Big trades include most productive hitter in baseball
Major league baseball hit a solid 7 on the Richter scale last week with three trades involving four big-name stars, creating almost as much stir as if Johnny Carson had decided to switch networks.
Slugger George Foster moved from the Cincinnati Reds to the New York Mets and veteran second baseman Davey Lopes went from the Los Angeles Dodgers to the Oakland A's, while the San Diego Padres and the St. Louis Cardinals swapped two of the game's top shortstops. In exchange for the Padres' Ozzie Smith, the Cards gave up Garry Templeton.
The Foster trade was perhaps the most eye-opening, because for the past six years George has been the most productive hitter in baseball, averaging 35 homers and 120 runs batted in per season. Foster will give the Mets gilt-edged protection in an area they haven't done well in for a long time - someone with power who can hit in back of Dave Kingman and in front of Ellis Valentine.
Now, with Foster waiting in the on-deck circle, whenever New York gets men on base, opposing managers won't be so apt to order their pitchers to work around Kingman. If this situation doesn't result in a lot more homers and RBIs for Kingman in 1982, someone in the Mets' front office is going to be awfully embarrassed.
To be sure that George can concentrate on his work and be free of financial worries, New York has made him baseball's second-highest-paid player (next to the Yankees' Dave Winfield), with a five-year contract reportedly worth $10 million when you add up all the complicated clauses.
What Cincinnati received in the Mets trade was this: a good defensive catcher in Alex Trevino (thus allowing Johnny Bench to move to third base); an experienced relief pitcher in Jim Kern; and a promising young starter in Greg Harris. Despite a 4.43 earned-run average last year with the Mets, Harris received extremely high marks from the Reds' scouting staff.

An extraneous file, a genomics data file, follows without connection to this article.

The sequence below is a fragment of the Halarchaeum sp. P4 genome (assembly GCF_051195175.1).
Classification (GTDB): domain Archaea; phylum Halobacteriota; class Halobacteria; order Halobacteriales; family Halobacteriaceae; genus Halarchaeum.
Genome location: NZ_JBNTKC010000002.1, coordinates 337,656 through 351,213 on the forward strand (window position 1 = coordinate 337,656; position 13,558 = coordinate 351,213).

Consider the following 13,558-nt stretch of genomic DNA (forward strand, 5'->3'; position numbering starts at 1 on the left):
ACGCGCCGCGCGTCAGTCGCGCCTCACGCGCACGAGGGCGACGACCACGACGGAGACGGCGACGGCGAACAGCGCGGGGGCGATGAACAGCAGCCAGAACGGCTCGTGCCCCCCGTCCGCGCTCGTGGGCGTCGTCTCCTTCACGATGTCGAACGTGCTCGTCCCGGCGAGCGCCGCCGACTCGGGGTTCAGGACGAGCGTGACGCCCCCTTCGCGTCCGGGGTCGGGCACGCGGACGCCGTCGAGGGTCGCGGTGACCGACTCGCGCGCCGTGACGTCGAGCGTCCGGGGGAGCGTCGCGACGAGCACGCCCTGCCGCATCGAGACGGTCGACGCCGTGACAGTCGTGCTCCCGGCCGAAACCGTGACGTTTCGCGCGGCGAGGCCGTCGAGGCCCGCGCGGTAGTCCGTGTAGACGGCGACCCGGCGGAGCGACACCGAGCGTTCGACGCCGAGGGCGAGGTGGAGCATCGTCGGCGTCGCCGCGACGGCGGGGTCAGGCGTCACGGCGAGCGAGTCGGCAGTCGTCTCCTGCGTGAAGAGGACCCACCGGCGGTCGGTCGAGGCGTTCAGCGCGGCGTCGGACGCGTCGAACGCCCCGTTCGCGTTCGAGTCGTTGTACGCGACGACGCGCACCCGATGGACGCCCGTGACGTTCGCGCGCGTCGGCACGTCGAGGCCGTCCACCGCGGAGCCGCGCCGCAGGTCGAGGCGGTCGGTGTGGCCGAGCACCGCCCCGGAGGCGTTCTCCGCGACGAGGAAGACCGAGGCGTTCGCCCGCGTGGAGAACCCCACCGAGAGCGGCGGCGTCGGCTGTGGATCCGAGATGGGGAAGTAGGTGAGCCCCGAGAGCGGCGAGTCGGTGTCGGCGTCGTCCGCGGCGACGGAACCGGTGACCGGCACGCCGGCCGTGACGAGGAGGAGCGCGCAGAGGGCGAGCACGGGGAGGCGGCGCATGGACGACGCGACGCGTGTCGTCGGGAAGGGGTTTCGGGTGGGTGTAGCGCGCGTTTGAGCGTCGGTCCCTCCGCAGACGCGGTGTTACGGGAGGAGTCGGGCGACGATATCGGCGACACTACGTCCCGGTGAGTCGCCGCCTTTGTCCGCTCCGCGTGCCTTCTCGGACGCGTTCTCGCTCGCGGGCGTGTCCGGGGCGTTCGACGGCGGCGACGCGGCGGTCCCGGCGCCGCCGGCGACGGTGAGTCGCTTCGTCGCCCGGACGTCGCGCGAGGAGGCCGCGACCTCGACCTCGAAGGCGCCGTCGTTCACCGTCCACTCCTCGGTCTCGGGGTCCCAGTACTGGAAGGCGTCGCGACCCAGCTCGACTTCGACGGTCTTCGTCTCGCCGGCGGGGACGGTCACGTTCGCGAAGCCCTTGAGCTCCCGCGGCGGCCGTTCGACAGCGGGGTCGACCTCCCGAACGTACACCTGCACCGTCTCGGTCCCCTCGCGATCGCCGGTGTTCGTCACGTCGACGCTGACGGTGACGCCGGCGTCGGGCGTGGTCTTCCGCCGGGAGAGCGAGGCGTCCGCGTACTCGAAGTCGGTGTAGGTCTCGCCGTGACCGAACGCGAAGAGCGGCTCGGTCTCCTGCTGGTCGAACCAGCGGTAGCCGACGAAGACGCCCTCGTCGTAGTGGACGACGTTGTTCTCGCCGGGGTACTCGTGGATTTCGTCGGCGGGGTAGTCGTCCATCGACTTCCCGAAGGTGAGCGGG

Although Foster was not due to become a free agent until after this season, Cincinnati had no intention of meeting his salary demands, which they considered excessive. This is also why the Reds, earlier this winter, allowed George's two outfield partners, Ken Griffey and Dave Collins, to sign big contracts with the Yankees.
For the Mets, who have been fighting attendance problems for several years, getting Foster is a chance for the new manager, George Bamberger, to showcase a big home-run talent in a city that has always thrived on the star system. For the Reds, it's a chance to rebuild in three places without having to play ''Break the Bank.''
The Lopes trade means that after nine consecutive years with the same infield teammates, a major league record, the Los Angeles Dodgers will open the 1982 campaign with at least one new face in the group.
The 35-year-old Lopes, who had the power to approve or reject the deal, could have chosen to go to spring training with the Dodgers and try to protect his starting job from the youthful talents of rookie Steve Sax.
Instead, Davey said he got the impression from things he'd observed, plus comments from teammates and friends, that L.A. had already made up its mind to go with Sax at second base. The idea of becoming a utility in- fielder for the Dodgers had no appeal for Lopes, who expects to be a regular in Oakland.
Whether Lopes judged the Dodgers' intentions correctly is mostly personal speculation at this point, but he is certainly right about Sax presenting a formidable challenge. After being called up from the minors in August to replace the injured Lopes, Steve hit well and fielded brilliantly.
Los Angeles, considering Lopes's age, .206 batting average, and lapses in the field, didn't seem reluctant to let him go.
If the enormously talented Templeton could have solved his personal problems as well as those with St. Louis General Manager Whitey Herzog, the Cardinals would never have traded him. Many observers believe Garry has the longest range of any shortstop in baseball - and as recently as 1979 he batted .314, stole 26 bases, and collected 211 hits.
But Herzog, who is building on a team concept and doesn't like to cater to individuals, was willing to trade Templeton when Smith became available. While Smith will never have Templeton's bat, Ozzie is nearly his equal in the field and is a boat-rocker only in the sense that he feels San Diego never paid him what he is worth.
Considering the size of the new contract the Cardinals are expected to give him, Smith's only problem should be finding a parking space isolated enough to protect a Rolls-Royce.